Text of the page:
Whole Man Ministries (WMM) has renovated several homes in the city for use by homeless veterans. After almost a year, their current project is nearly complete for another veteran to call home.
The house at the corner of 14th Street and Thurmond Avenue needed a lot of work. Through blood, sweat and tears, volunteers and skilled laborers have brought the home back to life and as it draws to a close, Whole Man Ministries Senior Pastor Bishop Barry Washington is eager to find its new resident.
“It feels good to me everywhere because when you see a veteran on the street or you see a veteran going through a tough time and you’re able to get them out of the cold, you see how they feel, and based on how they feel, it’s contagious and it makes you feel better,” Washington said.
“To come full circle, it’s a blessing. It’s a bit like working 24 hours a day. We started this in April (2021) and you see where it is now. We’re here almost March so it’s been almost a year so I’m thrilled.
The house was in pretty bad shape when renovations started last year. It wasn’t just cosmetic touch-ups that were needed either; instead, there was some serious work needed that only professionals could fix. “Having the house in such exceptional condition is a testament to skilled workers,” Washington said.
“When I see where it started and where it’s going now, it reminds me of someone who went through a tough time in life or a crisis and all of a sudden they’re able to overcome that crisis,” said said Washington. “This house represented that. It was really very bad and today, when you look at it, you don’t see any residue of what it was.
“The community, if we didn’t have the community to respond, we would be in bad shape. It took two churches to come together and we kind of pooled our resources and then kind of asked the community to come. Volunteers, you can’t ask for anything better than that. It really takes a village to raise a community and this one house will make a big difference in this corner here.
WMM partnered with Bishop-elect Jeffery Dowell of Bondage Breakers Outreach Ministries for this project. Over the past decade and a half, the two have occasionally teamed up for outreach projects.
“We’ve done food projects around town, Thanksgiving dinners, Christmas dinners, and we’re just working hand in hand, and we actually have a vision, which is to help the broken and to help those who don’t,” Dowell said. “These are two commitments united in one vision and the pooling of our resources to carry out these projects so that we can help those who cannot help themselves.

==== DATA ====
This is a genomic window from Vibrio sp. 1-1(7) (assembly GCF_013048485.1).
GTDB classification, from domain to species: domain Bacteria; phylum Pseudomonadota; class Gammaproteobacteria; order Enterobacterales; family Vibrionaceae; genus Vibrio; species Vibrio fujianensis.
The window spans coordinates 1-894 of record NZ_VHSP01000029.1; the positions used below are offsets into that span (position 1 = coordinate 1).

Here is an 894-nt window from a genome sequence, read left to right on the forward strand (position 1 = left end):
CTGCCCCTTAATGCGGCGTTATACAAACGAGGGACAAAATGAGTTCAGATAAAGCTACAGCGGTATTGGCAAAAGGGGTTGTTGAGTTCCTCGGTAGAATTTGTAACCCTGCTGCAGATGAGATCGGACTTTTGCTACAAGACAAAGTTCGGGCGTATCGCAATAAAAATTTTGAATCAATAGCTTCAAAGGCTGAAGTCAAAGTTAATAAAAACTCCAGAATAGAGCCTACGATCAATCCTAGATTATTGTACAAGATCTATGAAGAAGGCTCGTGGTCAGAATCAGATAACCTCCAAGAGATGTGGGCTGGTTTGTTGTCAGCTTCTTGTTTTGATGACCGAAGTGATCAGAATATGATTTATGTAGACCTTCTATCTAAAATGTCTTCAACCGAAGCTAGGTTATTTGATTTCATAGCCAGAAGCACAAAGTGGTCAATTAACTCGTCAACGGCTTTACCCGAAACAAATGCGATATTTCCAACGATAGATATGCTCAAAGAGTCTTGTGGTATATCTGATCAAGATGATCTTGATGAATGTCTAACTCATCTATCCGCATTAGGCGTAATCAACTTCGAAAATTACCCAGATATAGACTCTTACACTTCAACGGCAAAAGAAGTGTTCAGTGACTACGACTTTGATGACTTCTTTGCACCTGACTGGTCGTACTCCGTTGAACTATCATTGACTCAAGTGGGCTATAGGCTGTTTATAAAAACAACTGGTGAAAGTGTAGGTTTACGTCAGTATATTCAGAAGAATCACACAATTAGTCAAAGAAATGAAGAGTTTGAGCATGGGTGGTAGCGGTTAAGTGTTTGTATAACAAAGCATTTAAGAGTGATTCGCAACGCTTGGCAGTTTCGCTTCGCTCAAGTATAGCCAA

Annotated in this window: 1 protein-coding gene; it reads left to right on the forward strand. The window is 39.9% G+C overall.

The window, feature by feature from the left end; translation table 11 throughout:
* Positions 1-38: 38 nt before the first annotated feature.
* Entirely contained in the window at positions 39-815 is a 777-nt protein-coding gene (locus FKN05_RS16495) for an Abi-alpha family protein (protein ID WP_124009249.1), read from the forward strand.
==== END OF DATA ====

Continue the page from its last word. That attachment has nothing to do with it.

“We’re really adamant about the veterans because they’ve given so much for us…they’ve given so much for us. They are the reason we are free today, because of the sacrifices they have made. We just want to be a resource for them. What excites me the most about this is that I know that someone sleeping on a pew tonight is going to be in this house.
Although the house needed a lot of work inside and out, Dowell says he knew they had what it took to pull off the takeover.
“We have God on our side. We know that with man things are impossible, but with God anything is possible,” Dowell continued. “We had a heart for this project and God said, ‘If you delight in the Word, He will give you the desires of your heart,’ and it was our heart’s desire, to complete this thing and make it a top notch home.
Dowell says he was the pastor of a church with a large congregation and was never able to find “happiness and contentment” because he was not doing what God called him to do. Once he started listening to the Lord by getting out of church and helping people, he found peace.
They haven’t found the veteran who will take up residence in the newly renovated house. They will coordinate with several veterans organizations to receive applications to reduce the number to one applicant.
Washington and Dowell plan to renovate the house next door later this year to help another homeless veteran.